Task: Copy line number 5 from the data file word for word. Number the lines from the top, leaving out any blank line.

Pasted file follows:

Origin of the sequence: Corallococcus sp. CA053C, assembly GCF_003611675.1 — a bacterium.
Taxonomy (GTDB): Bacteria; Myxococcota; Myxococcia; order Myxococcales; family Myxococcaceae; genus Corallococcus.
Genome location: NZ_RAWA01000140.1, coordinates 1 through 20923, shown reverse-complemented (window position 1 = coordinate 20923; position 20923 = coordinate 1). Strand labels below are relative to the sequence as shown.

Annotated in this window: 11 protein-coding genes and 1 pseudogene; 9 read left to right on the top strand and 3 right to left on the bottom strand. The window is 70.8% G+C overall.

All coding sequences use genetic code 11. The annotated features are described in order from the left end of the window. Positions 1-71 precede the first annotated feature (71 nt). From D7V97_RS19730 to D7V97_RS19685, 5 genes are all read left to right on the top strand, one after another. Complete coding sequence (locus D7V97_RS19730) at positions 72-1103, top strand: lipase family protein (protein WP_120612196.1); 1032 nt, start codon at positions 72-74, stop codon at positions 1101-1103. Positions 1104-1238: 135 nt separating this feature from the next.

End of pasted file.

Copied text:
All coding sequences use genetic code 11. The annotated features are described in order from the left end of the window. Positions 1-71 precede the first annotated feature (71 nt). From D7V97_RS19730 to D7V97_RS19685, 5 genes are all read left to right on the top strand, one after another. Complete coding sequence (locus D7V97_RS19730) at positions 72-1103, top strand: lipase family protein (protein WP_120612196.1); 1032 nt, start codon at positions 72-74, stop codon at positions 1101-1103. Positions 1104-1238: 135 nt separating this feature from the next.